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Desktop PCs Buying Guide

Our top picks are the Gateway DX4870 (starting at $430) and Lenovo H520 (starting at $360). The Gateway offers the best combination of features below $500 that we've seen, and it's speedy, to boot.

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The Lenovo H520 boasts slightly different specs and is a tad slower but costs about $70 less. We found a pair of good cheap desktop computers from Dell: The Inspiron 660s (starting at $300) comes with two USB 3.0 ports and support for 802.11b/g/n wireless connections yet manages to keep the price well within budget range; the Dell Inspiron One 20 (starting at $400) is an inexpensive all-in-one (no tower) system, an unusual package in the budget market, but Dell delivers without sacrificing too many features or display quality. HP also has a sub-$500 all-in-one, the Pavilion 20-b010z (starting at $454), which presents a nice display but is undone by the slow AMD CPU. The Asus CM1735 (starting at $397) also relies on a relatively pokey AMD CPU, which overshadows the appeal of 6GB of RAM and a 1TB hard drive; red flags also include complaints about this system's tendency to freeze and shut down.

In terms of features, some of the cheap desktop PCs we researched come in various configurations at various price points depending on the vendor. That said, they all contain processors from Intel or AMD, both makers of good components, although Intel CPUs tend to be more powerful than budget AMD processors. A worthy entry-level computer should have at least four gigabytes of RAM, as do all those discussed here; still, the more the merrier. Even cheap desktops generally have sizeable hard drives, and our picks feature drives with at least 500GB; a couple even come with a 1TB (terabyte) drive -- the equivalent of about 1,000 GB -- which is quite generous for home users. And remember, the days of Windows 7 are now past; Microsoft's Windows 8 operating system is standard on all new budget PCs.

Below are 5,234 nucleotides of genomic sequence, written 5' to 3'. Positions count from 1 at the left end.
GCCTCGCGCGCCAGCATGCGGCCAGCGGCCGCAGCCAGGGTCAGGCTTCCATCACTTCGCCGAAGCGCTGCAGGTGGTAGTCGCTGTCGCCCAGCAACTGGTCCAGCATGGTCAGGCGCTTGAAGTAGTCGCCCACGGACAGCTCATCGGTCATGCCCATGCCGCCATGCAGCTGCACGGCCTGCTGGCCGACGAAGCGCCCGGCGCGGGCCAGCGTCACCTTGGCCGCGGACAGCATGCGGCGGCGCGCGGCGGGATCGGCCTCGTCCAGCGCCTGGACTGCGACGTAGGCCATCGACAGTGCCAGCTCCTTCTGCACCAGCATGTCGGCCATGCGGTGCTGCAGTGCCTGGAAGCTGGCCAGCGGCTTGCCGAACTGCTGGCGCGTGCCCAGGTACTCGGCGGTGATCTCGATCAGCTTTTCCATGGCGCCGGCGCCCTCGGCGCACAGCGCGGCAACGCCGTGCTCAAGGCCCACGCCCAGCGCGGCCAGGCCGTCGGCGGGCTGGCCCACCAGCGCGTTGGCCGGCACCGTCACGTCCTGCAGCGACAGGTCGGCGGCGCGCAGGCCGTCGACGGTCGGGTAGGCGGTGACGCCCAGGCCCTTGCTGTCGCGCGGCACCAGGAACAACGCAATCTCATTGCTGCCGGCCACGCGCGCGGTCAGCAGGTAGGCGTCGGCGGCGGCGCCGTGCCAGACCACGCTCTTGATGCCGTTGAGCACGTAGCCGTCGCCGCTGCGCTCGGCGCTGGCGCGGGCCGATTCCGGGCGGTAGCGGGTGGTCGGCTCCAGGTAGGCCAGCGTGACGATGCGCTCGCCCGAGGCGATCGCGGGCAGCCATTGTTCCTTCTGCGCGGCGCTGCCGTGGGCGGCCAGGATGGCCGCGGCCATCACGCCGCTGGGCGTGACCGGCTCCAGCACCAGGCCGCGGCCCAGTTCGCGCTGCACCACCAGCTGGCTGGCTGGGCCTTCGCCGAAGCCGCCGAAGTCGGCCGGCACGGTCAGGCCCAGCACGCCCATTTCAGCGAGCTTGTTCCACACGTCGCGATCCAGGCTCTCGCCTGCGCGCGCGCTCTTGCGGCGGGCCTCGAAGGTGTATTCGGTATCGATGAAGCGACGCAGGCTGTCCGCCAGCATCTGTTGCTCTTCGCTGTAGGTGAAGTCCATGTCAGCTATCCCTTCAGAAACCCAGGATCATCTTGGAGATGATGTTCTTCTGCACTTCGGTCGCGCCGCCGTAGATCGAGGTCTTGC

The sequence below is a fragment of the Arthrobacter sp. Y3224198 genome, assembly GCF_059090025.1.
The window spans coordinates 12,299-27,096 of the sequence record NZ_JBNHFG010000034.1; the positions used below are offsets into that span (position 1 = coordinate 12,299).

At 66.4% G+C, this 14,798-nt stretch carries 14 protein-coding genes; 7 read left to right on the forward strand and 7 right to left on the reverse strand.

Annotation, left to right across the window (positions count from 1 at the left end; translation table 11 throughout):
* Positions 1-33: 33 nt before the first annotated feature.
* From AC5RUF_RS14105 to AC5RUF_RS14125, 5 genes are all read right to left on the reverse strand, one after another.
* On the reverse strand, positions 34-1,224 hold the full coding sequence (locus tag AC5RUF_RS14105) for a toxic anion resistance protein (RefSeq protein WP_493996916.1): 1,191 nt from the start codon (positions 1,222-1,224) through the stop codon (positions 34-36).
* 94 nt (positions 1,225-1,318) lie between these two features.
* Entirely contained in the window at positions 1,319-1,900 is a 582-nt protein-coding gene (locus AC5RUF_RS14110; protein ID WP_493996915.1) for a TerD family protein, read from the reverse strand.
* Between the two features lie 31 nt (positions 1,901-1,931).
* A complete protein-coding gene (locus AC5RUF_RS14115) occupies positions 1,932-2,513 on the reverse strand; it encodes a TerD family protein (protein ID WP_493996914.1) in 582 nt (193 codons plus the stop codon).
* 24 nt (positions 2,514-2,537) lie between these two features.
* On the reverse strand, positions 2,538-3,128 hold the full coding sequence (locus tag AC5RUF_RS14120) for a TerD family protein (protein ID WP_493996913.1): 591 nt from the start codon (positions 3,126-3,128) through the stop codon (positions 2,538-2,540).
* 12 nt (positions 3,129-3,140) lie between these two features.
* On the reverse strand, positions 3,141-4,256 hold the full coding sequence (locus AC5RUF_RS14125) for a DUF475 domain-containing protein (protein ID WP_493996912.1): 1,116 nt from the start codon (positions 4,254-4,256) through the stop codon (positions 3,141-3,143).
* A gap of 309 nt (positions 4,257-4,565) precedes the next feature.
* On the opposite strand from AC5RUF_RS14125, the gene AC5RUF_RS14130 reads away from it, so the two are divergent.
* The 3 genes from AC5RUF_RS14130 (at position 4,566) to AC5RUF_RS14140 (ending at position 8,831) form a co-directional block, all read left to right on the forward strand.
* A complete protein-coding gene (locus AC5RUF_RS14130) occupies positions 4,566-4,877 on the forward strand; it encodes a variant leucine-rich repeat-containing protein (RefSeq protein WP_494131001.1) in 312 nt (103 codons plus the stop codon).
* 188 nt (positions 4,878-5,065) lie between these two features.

What most cheap desktop computers lack is a monitor included at the base price. If you want a PC with a monitor for less than $500, consider an all-in-one, which has the guts of the PC built in behind the display. The Dell Inspiron One 20 and HP Pavilion 20-b010z are two examples of budget all-in-ones.

Low-cost desktops showcase nearly the same hardware, so we leaned on expert and user reviews to choose the best among them. In general, reviews indicate that our picks easily handle most everyday tasks, including web surfing, email, word processing, and playing video clips. Cheap computers are not designed for intense 3D games, but users can certainly play simpler games, such as Bookworm and Bejeweled. What separates cheap desktop computers from the big boys? Pricier PCs boast faster and more powerful processors, more gigabytes of memory, and massive hard drives; some also include a Blu-ray drive. Consumers can drop a couple thousand dollars on a high-end PC without much difficulty.

Many computer users may be tempted to choose a sleek, sexy laptop PC over a boxy, mundane desktop, but it's worth taking some time to weigh the pros and cons of each. The simple fact is you get more bang for your limited buck from a cheap desktop than from a low-cost laptop. A desktop might seem so last decade, but it's easier to repair and upgrade and delivers more power per dollar. With a laptop, the manufacturer must fit the same hardware into a smaller package and add a hefty battery, both of which increase the cost of the end product. If you're looking for value and portability isn't a priority, a cheap desktop is the better deal.

by Michael Sweet (Google+ Profile)

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